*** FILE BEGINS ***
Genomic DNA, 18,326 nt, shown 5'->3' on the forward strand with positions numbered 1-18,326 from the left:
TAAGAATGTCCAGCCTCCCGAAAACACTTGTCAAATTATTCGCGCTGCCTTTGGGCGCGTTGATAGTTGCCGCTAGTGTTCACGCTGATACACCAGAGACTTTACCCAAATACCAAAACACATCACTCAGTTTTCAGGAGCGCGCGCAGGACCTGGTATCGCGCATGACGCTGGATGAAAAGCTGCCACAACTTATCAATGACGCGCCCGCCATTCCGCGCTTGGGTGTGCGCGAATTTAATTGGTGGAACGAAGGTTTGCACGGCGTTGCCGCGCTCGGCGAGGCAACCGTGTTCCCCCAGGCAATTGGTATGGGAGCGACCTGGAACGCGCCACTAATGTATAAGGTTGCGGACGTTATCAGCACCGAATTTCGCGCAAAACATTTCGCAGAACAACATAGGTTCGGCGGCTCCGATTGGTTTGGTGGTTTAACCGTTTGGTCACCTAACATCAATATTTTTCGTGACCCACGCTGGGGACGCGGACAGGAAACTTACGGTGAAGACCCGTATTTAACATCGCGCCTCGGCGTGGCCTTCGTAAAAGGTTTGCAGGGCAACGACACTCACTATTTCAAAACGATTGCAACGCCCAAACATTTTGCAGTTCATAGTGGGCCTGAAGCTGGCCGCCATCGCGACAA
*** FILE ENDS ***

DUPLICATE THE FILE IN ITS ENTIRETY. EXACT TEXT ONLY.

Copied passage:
Genomic DNA, 18,326 nt, shown 5'->3' on the forward strand with positions numbered 1-18,326 from the left:
TAAGAATGTCCAGCCTCCCGAAAACACTTGTCAAATTATTCGCGCTGCCTTTGGGCGCGTTGATAGTTGCCGCTAGTGTTCACGCTGATACACCAGAGACTTTACCCAAATACCAAAACACATCACTCAGTTTTCAGGAGCGCGCGCAGGACCTGGTATCGCGCATGACGCTGGATGAAAAGCTGCCACAACTTATCAATGACGCGCCCGCCATTCCGCGCTTGGGTGTGCGCGAATTTAATTGGTGGAACGAAGGTTTGCACGGCGTTGCCGCGCTCGGCGAGGCAACCGTGTTCCCCCAGGCAATTGGTATGGGAGCGACCTGGAACGCGCCACTAATGTATAAGGTTGCGGACGTTATCAGCACCGAATTTCGCGCAAAACATTTCGCAGAACAACATAGGTTCGGCGGCTCCGATTGGTTTGGTGGTTTAACCGTTTGGTCACCTAACATCAATATTTTTCGTGACCCACGCTGGGGACGCGGACAGGAAACTTACGGTGAAGACCCGTATTTAACATCGCGCCTCGGCGTGGCCTTCGTAAAAGGTTTGCAGGGCAACGACACTCACTATTTCAAAACGATTGCAACGCCCAAACATTTTGCAGTTCATAGTGGGCCTGAAGCTGGCCGCCATCGCGACAA